Past traffic and key at rest I’ll talk as the same point because the key and traffic is stored locally on the phone. However, and I could be wrong, but these days most phone storage is encrypted by default. If not, then they should be. So one would need to know the secret to decrypt the storage containing both past traffic and key at rest. Assuming one isn’t stupid and uses a physical attribute (iris scan, fingerprint, etc) the attacker would need to know the secret. Assuming short screen lock times (and my phone on Android P has a hotkey to lock down the phone on demand - which I assume could be reprogrammed to wipe the device storage) the attacker would need that secret which I could forget. If I was really that worried about the secret I could have a password manager that generates a secret I could not possibly ever remember and would need to have a secret for the password manager that only I know. Now there are firmware exploits of SSD and other storage devices that we know all states are actively trying to find and exploit but those require significant funds and technical knowledge and if you are already a target of those people then it is game over any way you look at it.
To address the other point about data and key at rest lets say the app is updated to encrypt these at rest. Well, that now requires another secret. The end user would have to manage that secret like any other secret and not divulge that secret. There are ways, such as incarceration and other methods, used to extract secrets from an end user. Thus it is best to have a generated secret one could never possibly remember. But then the user has to manage that very complex secret some other way (such as a password manager).
And to address long term keys if a user is concerned about that they could simply generate a new GUID which generates a new key (even on an 10 minute, hourly, daily or weekly basis). Granted this means more chances to do MITM initial key exchanges but being at the right place at the right time again makes that a much more difficult thing to do especially if the two endpoints stay on the move. And the users on both sides would need to be able to exchange their new GUIDs with each other so theoretically done often enough in a secure, preferably in person but could also occur over a separate secure channel, GUID exchange. Project Fi just announced that they will use a VPN on both secured and unsecured WiFi and with apps like WhatsApp or Signal there are enough ways to side channel secure GUID exchanges.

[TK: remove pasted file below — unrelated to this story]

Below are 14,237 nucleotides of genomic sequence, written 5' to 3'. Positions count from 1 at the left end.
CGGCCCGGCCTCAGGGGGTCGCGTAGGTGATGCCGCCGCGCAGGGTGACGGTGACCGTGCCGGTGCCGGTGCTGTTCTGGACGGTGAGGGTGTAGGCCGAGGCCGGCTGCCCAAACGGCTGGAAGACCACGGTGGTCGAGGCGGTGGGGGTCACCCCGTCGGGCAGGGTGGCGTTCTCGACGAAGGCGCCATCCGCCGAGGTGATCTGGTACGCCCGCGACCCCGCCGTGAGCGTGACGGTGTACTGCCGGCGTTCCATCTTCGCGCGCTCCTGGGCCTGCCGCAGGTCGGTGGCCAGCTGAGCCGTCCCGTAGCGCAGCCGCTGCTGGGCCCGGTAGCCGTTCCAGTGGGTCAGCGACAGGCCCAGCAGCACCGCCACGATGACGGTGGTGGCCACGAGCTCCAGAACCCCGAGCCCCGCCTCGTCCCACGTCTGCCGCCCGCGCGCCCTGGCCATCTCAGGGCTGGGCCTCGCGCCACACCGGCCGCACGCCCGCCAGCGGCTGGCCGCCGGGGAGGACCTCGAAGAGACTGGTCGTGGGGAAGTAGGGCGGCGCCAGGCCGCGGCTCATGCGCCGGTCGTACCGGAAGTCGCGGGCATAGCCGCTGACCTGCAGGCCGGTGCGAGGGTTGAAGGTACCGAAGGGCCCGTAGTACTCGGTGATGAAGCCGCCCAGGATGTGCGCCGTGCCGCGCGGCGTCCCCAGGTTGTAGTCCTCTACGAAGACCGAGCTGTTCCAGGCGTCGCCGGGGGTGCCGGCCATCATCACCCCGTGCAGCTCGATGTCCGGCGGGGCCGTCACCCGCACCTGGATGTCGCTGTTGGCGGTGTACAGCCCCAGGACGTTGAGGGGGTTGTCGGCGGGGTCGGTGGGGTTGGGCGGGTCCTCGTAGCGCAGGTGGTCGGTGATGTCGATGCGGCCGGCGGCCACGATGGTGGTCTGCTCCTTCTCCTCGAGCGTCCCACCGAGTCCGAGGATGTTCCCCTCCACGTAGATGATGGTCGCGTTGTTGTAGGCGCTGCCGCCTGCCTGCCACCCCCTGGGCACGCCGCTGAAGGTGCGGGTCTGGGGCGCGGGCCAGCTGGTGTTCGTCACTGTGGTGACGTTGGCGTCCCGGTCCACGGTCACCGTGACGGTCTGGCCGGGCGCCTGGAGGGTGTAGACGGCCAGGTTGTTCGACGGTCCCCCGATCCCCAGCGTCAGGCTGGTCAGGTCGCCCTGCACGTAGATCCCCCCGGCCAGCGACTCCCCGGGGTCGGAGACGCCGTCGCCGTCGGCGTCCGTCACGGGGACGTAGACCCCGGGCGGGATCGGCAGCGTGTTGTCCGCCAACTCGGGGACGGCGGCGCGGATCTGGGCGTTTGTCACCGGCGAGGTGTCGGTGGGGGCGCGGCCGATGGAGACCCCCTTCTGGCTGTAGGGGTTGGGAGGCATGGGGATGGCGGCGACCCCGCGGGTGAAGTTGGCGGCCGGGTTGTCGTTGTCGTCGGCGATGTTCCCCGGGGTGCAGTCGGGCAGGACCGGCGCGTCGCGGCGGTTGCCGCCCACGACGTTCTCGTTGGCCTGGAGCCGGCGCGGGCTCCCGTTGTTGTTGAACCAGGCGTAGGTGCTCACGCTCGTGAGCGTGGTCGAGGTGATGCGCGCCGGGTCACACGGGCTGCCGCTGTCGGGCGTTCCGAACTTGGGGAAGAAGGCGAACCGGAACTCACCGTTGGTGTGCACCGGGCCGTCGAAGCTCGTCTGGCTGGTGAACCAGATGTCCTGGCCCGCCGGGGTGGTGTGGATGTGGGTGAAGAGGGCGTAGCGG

One could look at integrating additional hardware like a U2F key. But again, this comes down to being able to manage a separate physical device. And loath the day their U2F key fails to function (ask me how I know this pain - I’ve since abandoned that route).
In short, security is hard. Hard because it depends on the weakest link which is the end user or physical keys that can stop functioning. Keeping secrets is not easy. As some point in time one has to decide if the existing system is “good enough” or it needs more attention. I think for a lot of end users assuming basic storage encryption is probably good enough for most of us. And if one is the target of a state actor then all bets are off at that point. Unless the target themselve is already a state actor with adequate state defenses.
It wouldn’t be very useful to grab a public key. You would need the private key to encrypt. You could substitute your own public key to each receiver but it begins to fall apart if you can’t stay in the middle 100% of the time. That’s hard with a mesh network. The app would recognize a third device was involved at some point.
Unless I misunderstood the key IS encrypted but if someone has your device they can access the decrypted messages using the app. You have bigger problems at that point.
I see some validity of this point although I still think you have bigger problems if this happens to you. If someone were sitting on you and monitoring all your traffic they could recover all your old messages once they found the key. Not an easy task with the frequency hopping. You would likely need to write a lot of custom code just to log the correct data or sort through it. Then you need to somehow get the key or wait until there is either an exploit or enough computer power to brute Force it.
If you have to worry about State level actors and people physically getting your phone you need to practice good security hygiene.
aspexin and giqcass,
Thanks to both of you for the thorough review of the issues, some of which I touched on in decidedly less technical terms earlier. As you point out, security in a system like goTenna depends on a number of factors beyond the encryption itself. One potential limiting factor specific to mesh networks is the limit on message length, thus potentially also limiting key length, although I suspect there’s room to grow for now. This is far from the case where someone can just easily pluck something from the air, process it, turn it around and then conveniently “read the traffic.”
If it’s really the case that…[quote=“armin, post:15, topic:3932”]
these issues can be exploited with a laptop and a $100 budget